DIXON: You`re so right.
GRACE: Why do I keep hearing it? Why do we keep talking about that?
DIXON: Because people want to make excuses, I think, because they don`t want to look at the defendant, the murderer, the cold-blooded person who did this horrific act.
GRACE: I want to go back to Gangster Disciples. To Mike Brooks. Isn`t it true that in the `90s, the FBI formed a task force specifically to investigate the Gangster Disciples?
BROOKS: Absolutely, Nancy. It was a gang task force. And they are one of the most violent street gangs in all of Chicago, you know, and they`re also in other states, too, Arkansas, Missouri, Mississippi. And they are still considered one of the most violent, violent gangs, street gangs that there ever were in the United States.
GRACE: And I would like to point out that the government determined Gang (SIC) Disciples making over $100 million per year in illegal drug sales. But will a jury ever hear about that, if, in fact, this guy is responsible?
Let`s unleash the lawyers. Eleanor Dixon, felony prosecutor out of Atlanta, Peter Odom, former prosecutor turned defense attorney, veteran trial lawyer, and of course, Richard Herman, famed defense attorney out of New York. Welcome, lady and gentlemen. Weigh in, Eleanor Dixon.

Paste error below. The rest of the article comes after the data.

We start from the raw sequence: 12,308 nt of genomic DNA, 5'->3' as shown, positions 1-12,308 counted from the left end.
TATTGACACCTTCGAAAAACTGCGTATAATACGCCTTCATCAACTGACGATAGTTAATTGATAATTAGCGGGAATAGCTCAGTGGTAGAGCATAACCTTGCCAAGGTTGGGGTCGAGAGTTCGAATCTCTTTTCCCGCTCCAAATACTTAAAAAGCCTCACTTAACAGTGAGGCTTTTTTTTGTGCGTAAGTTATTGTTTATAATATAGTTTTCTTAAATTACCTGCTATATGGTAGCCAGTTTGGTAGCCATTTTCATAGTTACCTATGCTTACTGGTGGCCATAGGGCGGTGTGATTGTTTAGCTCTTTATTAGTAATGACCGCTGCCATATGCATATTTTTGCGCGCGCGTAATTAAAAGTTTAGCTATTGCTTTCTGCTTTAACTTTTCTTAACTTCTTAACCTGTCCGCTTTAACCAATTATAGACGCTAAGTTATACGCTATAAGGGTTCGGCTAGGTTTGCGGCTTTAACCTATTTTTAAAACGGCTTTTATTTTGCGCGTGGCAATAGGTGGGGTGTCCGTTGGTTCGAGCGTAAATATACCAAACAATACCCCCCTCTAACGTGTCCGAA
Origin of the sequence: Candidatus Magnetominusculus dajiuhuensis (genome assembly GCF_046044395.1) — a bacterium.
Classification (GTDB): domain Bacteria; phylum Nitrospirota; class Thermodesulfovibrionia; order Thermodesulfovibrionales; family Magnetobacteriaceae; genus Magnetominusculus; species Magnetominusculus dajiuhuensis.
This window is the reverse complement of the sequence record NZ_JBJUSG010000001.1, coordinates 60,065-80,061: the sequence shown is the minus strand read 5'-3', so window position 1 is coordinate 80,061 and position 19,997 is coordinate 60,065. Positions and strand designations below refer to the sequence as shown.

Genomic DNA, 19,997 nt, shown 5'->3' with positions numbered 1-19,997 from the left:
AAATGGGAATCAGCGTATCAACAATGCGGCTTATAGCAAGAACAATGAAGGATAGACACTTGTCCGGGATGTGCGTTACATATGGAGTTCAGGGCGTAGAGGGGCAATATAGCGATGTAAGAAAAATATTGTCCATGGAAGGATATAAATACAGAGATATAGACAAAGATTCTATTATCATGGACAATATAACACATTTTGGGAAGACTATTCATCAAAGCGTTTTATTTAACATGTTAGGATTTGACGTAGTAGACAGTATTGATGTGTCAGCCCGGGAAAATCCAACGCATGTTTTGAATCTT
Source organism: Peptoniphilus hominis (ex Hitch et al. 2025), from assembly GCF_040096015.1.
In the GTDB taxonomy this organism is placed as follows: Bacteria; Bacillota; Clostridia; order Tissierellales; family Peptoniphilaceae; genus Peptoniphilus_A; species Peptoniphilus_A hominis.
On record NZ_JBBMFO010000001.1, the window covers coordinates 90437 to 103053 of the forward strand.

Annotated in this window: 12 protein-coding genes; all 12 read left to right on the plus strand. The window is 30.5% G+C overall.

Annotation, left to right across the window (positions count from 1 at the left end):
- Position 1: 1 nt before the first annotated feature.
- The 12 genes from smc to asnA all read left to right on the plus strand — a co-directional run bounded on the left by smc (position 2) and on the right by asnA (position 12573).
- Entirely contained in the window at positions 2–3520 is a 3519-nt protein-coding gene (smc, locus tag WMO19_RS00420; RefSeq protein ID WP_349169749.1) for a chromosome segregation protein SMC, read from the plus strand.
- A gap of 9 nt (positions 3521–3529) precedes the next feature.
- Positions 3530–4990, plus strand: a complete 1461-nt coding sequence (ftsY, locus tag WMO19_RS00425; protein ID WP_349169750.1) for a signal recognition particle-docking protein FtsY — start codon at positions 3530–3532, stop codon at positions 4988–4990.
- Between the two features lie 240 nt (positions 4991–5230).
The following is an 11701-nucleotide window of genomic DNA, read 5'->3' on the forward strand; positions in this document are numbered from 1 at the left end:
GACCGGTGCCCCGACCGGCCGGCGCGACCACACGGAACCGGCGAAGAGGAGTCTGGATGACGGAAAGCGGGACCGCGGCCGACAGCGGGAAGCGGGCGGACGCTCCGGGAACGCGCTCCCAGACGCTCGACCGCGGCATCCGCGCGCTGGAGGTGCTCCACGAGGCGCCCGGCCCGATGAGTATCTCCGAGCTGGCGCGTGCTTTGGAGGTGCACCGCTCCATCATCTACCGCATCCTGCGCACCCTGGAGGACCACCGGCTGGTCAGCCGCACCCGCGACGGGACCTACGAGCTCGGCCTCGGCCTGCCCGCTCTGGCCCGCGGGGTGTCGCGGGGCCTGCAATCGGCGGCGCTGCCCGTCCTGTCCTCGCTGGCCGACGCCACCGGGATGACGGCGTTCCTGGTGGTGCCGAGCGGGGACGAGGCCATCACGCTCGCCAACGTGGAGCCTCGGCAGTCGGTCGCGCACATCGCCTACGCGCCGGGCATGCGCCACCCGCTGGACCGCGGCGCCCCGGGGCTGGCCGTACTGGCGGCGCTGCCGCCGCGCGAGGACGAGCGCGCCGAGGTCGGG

DIXON: Yes, Nancy, just what we talked about. It`s always about the victim. And in this case, we`ve got to focus on the defendant and all the pieces of the puzzle that are going to go to convict this particular defendant. And if he`s so innocent, take a polygraph. Tell us what you know or don`t know.
GRACE: The bottom line -- to Richard Herman -- even if he is responsible and if he is a member of the Gang (SIC) Disciples, that type of evidence likely will not come into court. The court will probably rule that that touches on his reputation and is more prejudicial than probative. In other words, it doesn`t prove anything.